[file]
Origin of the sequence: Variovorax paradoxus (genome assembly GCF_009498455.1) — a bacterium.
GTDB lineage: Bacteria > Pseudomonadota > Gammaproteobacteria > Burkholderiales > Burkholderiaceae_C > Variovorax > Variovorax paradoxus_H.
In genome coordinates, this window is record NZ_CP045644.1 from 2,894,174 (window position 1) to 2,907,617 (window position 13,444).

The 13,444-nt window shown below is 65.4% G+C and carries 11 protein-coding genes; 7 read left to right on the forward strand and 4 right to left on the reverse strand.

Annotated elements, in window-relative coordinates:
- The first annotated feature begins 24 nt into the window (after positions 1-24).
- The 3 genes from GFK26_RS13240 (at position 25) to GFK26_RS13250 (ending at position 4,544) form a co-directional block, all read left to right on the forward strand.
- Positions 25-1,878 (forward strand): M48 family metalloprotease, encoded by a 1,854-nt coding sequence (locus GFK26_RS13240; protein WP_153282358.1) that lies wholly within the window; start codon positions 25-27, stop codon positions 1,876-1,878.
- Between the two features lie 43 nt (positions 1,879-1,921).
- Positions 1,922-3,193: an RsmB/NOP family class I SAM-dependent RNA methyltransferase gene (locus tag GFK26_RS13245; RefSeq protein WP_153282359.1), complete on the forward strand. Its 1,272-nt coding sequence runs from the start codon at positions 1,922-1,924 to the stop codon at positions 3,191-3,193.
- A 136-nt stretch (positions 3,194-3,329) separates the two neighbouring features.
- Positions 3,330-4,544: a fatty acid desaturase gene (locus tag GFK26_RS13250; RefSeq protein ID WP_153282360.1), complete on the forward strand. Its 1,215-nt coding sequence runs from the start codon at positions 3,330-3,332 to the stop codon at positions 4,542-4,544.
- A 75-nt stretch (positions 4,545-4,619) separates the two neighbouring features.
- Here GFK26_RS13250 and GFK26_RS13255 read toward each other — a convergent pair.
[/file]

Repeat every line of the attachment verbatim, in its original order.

Origin of the sequence: Variovorax paradoxus (genome assembly GCF_009498455.1) — a bacterium.
GTDB lineage: Bacteria > Pseudomonadota > Gammaproteobacteria > Burkholderiales > Burkholderiaceae_C > Variovorax > Variovorax paradoxus_H.
In genome coordinates, this window is record NZ_CP045644.1 from 2,894,174 (window position 1) to 2,907,617 (window position 13,444).

The 13,444-nt window shown below is 65.4% G+C and carries 11 protein-coding genes; 7 read left to right on the forward strand and 4 right to left on the reverse strand.

Annotated elements, in window-relative coordinates:
- The first annotated feature begins 24 nt into the window (after positions 1-24).
- The 3 genes from GFK26_RS13240 (at position 25) to GFK26_RS13250 (ending at position 4,544) form a co-directional block, all read left to right on the forward strand.
- Positions 25-1,878 (forward strand): M48 family metalloprotease, encoded by a 1,854-nt coding sequence (locus GFK26_RS13240; protein WP_153282358.1) that lies wholly within the window; start codon positions 25-27, stop codon positions 1,876-1,878.
- Between the two features lie 43 nt (positions 1,879-1,921).
- Positions 1,922-3,193: an RsmB/NOP family class I SAM-dependent RNA methyltransferase gene (locus tag GFK26_RS13245; RefSeq protein WP_153282359.1), complete on the forward strand. Its 1,272-nt coding sequence runs from the start codon at positions 1,922-1,924 to the stop codon at positions 3,191-3,193.
- A 136-nt stretch (positions 3,194-3,329) separates the two neighbouring features.
- Positions 3,330-4,544: a fatty acid desaturase gene (locus tag GFK26_RS13250; RefSeq protein ID WP_153282360.1), complete on the forward strand. Its 1,215-nt coding sequence runs from the start codon at positions 3,330-3,332 to the stop codon at positions 4,542-4,544.
- A 75-nt stretch (positions 4,545-4,619) separates the two neighbouring features.
- Here GFK26_RS13250 and GFK26_RS13255 read toward each other — a convergent pair.